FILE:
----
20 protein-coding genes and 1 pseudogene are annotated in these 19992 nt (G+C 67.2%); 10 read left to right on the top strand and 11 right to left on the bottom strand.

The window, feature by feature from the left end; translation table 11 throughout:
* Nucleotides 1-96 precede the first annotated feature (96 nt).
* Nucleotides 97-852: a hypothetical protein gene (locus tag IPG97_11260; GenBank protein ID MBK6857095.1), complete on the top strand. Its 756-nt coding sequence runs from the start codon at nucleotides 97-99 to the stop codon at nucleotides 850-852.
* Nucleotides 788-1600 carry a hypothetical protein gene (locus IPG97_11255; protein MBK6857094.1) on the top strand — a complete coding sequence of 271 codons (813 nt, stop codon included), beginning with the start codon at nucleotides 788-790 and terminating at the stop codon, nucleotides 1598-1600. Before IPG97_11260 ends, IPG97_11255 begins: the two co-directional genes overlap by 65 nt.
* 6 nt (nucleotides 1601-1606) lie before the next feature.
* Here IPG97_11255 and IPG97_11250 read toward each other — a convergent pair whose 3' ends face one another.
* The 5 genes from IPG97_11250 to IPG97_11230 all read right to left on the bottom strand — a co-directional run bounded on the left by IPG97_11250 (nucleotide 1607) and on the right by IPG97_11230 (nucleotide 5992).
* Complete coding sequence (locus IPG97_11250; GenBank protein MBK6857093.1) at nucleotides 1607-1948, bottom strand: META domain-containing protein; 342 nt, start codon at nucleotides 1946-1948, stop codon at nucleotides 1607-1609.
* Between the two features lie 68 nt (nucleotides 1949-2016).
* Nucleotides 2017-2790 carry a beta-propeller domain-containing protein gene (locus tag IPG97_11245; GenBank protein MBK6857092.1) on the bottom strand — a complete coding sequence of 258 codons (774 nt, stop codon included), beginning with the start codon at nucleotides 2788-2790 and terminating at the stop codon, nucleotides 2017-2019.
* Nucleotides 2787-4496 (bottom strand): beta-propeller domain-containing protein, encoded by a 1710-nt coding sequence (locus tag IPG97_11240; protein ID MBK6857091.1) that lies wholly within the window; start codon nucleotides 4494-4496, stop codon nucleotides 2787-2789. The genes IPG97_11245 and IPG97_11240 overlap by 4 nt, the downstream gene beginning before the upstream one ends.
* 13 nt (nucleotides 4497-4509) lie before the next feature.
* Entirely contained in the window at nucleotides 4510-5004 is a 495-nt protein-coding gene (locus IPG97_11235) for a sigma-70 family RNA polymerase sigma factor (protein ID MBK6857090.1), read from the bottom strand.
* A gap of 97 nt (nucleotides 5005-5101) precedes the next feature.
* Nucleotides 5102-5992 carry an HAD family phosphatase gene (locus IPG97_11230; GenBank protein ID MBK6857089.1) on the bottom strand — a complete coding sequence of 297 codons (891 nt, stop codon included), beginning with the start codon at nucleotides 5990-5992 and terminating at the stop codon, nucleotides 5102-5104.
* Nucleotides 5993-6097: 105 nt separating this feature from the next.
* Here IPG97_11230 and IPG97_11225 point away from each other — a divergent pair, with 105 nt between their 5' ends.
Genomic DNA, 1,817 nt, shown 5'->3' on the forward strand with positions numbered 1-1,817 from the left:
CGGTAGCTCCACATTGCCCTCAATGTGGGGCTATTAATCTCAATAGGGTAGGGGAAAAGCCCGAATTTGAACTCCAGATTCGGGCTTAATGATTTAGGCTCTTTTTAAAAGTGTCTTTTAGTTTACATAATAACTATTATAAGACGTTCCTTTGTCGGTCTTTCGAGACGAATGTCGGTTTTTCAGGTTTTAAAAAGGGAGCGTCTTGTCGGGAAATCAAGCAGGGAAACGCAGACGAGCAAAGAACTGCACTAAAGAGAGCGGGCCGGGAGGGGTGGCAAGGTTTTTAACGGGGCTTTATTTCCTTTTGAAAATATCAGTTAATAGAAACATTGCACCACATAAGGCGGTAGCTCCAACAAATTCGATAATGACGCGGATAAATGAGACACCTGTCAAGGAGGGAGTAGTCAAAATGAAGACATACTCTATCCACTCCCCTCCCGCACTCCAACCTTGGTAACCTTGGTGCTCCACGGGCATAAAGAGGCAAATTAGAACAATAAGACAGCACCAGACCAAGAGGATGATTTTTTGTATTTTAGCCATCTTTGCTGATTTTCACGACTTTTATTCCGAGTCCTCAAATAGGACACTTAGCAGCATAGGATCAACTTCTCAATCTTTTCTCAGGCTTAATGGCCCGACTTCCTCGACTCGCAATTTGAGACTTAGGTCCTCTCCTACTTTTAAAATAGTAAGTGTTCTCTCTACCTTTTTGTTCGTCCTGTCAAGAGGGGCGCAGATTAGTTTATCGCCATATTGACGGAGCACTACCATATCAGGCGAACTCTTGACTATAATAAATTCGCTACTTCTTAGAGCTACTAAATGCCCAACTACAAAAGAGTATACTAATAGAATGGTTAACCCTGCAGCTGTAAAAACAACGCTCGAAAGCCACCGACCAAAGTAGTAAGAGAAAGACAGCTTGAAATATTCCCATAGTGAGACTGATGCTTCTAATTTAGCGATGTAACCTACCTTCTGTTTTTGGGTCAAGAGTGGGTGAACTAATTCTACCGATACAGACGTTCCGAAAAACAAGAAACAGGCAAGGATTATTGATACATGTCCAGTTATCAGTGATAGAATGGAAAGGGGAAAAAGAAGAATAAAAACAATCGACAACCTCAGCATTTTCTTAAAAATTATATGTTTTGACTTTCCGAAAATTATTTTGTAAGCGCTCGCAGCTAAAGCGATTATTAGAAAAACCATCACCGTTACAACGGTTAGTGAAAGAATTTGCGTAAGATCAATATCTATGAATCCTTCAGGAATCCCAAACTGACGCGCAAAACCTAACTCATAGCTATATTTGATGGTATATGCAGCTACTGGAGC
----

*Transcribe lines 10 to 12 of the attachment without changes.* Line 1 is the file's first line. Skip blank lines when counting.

* Between the two features lie 68 nt (nucleotides 1949-2016).
* Nucleotides 2017-2790 carry a beta-propeller domain-containing protein gene (locus tag IPG97_11245; GenBank protein MBK6857092.1) on the bottom strand — a complete coding sequence of 258 codons (774 nt, stop codon included), beginning with the start codon at nucleotides 2788-2790 and terminating at the stop codon, nucleotides 2017-2019.
* Nucleotides 2787-4496 (bottom strand): beta-propeller domain-containing protein, encoded by a 1710-nt coding sequence (locus tag IPG97_11240; protein ID MBK6857091.1) that lies wholly within the window; start codon nucleotides 4494-4496, stop codon nucleotides 2787-2789. The genes IPG97_11245 and IPG97_11240 overlap by 4 nt, the downstream gene beginning before the upstream one ends.